Connected vehicles 'could have saved dozens of lives'
An expert in connected car technologies believes technology which is already available in some vehicles could prevent road deaths in future.
Sara Tij, a specialist in ADAS (advanced driver-assistance systems) and networked car products at intelligent technology firm Clarion Europe, says the latest technologies directly integrated into vehicles can go a long way towards improving some safety issues.
“In 2017 73 pedestrians and ten cyclists were killed in Greater London and many more seriously injured,” she told BusinessCloud.
“Some of these lives potentially could have been saved using automated methods of detection.
“In cars, camera and radar technologies, along with lidar (laser radar), are already being used to enhance driving experience and have particularly strong potential to improve elements of road safety.
“For example, the automated parking system in the Nissan Leaf makes it notably easier to detect pedestrians, cyclists and those on scooters in blind spots around the car.
“These new technologies also make it possible to control speed as appropriate to the environment, keep vehicles moving in the correct direction, avoid collisions and visualise the area around the car to help with manoeuvres.”
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Of particular concern is the rise in transport methods including electric scooters, electric bicycles, hoverboards and Segways, which often share space with cars and lorries.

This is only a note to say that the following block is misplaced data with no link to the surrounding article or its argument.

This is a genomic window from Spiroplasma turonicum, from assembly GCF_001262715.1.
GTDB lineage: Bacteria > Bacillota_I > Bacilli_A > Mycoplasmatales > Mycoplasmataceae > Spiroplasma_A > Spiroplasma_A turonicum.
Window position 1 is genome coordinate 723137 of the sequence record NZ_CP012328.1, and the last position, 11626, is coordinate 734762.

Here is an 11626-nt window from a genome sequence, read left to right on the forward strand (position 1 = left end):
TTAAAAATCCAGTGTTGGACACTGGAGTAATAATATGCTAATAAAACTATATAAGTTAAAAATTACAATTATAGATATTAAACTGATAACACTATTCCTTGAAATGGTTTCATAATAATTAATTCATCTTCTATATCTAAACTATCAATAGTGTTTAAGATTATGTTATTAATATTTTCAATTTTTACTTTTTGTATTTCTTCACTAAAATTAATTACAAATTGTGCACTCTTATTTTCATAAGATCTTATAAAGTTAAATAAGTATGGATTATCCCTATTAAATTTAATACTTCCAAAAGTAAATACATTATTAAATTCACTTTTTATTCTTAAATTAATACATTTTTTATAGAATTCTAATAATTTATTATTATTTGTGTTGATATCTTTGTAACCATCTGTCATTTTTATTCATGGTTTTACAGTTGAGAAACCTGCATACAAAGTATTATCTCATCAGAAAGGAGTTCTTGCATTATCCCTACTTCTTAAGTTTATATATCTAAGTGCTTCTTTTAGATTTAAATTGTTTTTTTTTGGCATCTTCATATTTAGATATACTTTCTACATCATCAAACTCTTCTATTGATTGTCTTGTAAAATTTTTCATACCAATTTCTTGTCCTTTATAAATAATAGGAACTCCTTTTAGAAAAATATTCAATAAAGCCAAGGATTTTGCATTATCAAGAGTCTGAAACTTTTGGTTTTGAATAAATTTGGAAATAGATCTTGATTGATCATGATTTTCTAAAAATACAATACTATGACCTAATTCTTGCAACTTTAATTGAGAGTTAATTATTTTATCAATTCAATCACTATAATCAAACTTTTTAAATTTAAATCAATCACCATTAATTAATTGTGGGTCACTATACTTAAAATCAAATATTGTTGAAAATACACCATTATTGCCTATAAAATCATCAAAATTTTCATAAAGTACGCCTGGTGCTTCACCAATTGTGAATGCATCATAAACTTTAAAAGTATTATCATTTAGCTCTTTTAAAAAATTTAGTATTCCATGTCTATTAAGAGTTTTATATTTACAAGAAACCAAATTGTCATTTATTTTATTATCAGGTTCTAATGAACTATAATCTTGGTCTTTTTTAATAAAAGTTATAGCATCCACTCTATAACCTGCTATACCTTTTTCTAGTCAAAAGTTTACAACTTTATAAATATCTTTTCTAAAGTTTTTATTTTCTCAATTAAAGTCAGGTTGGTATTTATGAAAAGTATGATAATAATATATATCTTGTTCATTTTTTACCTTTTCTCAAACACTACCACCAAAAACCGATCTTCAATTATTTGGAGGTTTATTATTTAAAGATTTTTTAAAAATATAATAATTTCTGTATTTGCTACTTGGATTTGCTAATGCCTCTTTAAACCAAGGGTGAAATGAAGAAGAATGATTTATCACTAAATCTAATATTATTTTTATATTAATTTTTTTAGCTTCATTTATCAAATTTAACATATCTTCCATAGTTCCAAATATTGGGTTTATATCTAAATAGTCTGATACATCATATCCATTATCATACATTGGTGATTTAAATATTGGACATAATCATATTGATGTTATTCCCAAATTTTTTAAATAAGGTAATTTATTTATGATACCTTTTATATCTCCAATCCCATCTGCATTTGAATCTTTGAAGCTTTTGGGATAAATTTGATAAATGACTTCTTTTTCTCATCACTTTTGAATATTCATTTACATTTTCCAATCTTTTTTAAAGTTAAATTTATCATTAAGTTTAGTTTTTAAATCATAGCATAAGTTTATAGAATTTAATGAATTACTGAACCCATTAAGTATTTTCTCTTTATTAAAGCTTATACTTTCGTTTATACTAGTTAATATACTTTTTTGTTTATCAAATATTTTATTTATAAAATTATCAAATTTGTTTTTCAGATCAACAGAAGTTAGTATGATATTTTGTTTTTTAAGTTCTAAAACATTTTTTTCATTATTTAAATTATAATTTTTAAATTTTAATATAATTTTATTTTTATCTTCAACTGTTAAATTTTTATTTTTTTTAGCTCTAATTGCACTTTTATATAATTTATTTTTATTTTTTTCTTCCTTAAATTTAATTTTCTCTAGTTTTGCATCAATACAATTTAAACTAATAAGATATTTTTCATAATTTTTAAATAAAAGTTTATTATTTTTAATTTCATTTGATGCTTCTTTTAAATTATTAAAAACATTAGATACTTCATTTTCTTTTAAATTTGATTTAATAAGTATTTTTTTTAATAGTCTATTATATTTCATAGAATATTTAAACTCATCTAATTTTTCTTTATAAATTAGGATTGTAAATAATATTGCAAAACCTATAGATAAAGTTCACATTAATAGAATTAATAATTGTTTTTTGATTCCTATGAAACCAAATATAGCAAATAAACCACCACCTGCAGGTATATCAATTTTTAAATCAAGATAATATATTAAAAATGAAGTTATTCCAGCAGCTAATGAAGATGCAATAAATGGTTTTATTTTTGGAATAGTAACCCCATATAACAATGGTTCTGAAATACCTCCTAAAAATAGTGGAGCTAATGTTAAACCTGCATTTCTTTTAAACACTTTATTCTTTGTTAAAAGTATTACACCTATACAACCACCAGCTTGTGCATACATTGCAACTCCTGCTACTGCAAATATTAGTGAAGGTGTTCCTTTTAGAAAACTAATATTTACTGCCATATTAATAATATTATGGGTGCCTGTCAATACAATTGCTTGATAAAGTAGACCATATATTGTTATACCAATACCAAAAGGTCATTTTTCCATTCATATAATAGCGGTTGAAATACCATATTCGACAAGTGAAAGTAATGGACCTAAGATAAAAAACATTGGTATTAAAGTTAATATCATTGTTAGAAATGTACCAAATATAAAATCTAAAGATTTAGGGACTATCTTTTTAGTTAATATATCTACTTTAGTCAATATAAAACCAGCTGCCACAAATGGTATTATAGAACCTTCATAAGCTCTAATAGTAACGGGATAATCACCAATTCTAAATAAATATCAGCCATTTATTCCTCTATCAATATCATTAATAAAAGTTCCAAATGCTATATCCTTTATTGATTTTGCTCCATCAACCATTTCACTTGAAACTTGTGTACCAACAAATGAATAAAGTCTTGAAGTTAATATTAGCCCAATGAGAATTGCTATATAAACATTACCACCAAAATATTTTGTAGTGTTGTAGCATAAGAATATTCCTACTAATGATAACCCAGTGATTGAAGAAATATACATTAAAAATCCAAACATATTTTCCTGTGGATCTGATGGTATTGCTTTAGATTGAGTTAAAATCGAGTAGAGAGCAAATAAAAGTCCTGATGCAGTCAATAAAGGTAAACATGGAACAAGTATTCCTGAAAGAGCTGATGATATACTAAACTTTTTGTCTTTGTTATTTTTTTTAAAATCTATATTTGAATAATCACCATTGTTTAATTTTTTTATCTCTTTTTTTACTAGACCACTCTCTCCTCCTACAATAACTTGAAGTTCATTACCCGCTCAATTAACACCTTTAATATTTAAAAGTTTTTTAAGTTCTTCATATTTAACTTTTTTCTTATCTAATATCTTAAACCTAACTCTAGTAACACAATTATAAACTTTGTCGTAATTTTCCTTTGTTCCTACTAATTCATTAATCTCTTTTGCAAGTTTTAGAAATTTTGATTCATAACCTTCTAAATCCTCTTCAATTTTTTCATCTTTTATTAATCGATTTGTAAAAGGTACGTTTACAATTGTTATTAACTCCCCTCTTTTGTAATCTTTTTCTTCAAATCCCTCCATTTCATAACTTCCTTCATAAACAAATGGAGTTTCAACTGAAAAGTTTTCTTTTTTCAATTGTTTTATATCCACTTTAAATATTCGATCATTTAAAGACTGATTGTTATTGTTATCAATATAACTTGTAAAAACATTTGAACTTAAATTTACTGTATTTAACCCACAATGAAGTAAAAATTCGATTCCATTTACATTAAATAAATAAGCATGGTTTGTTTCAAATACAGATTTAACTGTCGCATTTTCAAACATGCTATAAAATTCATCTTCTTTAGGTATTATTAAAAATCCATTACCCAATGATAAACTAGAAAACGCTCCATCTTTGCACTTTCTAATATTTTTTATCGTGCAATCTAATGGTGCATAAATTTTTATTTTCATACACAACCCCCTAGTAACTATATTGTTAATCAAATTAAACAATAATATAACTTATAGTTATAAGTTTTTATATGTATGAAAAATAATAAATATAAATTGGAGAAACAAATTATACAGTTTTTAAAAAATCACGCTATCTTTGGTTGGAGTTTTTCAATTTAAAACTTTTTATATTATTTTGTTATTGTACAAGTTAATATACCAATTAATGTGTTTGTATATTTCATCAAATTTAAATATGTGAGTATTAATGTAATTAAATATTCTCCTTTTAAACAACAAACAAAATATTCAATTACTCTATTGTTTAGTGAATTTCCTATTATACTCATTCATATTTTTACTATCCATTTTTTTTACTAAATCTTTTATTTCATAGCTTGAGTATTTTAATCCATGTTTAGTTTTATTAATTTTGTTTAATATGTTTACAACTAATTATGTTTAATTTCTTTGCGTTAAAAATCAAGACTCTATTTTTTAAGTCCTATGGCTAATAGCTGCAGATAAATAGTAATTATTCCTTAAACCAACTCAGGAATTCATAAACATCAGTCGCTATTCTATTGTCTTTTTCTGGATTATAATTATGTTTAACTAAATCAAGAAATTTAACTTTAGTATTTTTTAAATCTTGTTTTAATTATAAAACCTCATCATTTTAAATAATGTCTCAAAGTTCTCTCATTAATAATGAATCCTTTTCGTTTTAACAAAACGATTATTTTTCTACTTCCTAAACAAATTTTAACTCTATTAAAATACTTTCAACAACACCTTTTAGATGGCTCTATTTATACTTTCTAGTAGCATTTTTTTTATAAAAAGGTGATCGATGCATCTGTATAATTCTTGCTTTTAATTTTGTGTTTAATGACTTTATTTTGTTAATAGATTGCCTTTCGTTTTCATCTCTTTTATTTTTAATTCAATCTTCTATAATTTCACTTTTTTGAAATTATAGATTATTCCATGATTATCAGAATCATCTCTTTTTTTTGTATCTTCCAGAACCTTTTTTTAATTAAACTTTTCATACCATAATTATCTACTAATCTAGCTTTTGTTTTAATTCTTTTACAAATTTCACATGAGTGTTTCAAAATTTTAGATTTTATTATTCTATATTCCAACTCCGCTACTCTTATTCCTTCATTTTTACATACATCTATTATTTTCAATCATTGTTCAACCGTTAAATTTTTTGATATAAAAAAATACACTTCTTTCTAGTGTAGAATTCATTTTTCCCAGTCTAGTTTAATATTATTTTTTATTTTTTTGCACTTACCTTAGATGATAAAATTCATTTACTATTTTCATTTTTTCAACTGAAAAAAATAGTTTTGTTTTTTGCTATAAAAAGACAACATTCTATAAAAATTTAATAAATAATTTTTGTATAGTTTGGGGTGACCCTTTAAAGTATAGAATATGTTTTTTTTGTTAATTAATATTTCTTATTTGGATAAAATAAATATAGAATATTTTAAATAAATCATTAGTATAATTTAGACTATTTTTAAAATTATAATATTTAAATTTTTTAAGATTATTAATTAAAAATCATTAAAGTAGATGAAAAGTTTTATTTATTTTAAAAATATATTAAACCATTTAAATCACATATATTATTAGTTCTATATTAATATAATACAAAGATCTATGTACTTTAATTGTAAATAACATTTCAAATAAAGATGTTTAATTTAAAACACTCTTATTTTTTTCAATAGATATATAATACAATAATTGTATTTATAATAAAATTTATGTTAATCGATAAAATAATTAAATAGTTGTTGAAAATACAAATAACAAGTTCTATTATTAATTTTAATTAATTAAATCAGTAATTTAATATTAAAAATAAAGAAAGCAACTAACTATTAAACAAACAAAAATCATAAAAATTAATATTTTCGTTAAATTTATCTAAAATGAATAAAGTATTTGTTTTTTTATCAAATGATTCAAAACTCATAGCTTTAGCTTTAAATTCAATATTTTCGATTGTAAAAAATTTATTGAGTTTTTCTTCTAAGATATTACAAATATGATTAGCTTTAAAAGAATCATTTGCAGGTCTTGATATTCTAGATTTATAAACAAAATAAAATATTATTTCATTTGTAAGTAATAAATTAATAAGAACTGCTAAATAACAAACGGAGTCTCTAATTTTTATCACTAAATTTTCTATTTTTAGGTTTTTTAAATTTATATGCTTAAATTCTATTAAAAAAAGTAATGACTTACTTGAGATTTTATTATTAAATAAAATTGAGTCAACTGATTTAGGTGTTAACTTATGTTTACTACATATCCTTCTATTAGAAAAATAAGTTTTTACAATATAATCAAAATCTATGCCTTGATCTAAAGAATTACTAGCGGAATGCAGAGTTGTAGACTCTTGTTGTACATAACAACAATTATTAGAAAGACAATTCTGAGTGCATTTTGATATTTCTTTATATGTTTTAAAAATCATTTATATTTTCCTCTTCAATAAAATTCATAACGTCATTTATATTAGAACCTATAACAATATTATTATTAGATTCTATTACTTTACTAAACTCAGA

Global sales of electric two-wheel scooters, for example, are predicted to increase from 34.4 million in 2016 to 55m in 2024, according to Global Market Insights.
“Consider the streets and pavements of our major cities. These are starting to look like jungles teeming with new contraptions as people turn to different ways of travelling around, such as the electric scooter,” said Tij.
“These offer cost benefits and convenience in traffic congested cities, but are also fuelling questions about whether we need to re-think road safety.
“The roll-out of new technology in vehicles needs to be backed by regulation.”
One of the key initiatives for this is the extension of the European Commission’s list of obligatory components in personal and heavy goods vehicles.
In April 2018, the European Union made the eCall emergency call system compulsory in all new cars sold within the EU.
In addition, cruise control that reads and conforms to speed limit signs and a system that alerts the driver when they accidently stray from their lane are in discussion.
“The EU, governments and car manufacturers need to keep up the momentum on these regulations,” said Tij.
New car technologies are a fundamental part of building smart cities of the future, she says.
“Soon, they will even be able to analyse how tired a driver is as well as their concentration level, alerting or advising them to take a break before continuing their journey,” she said.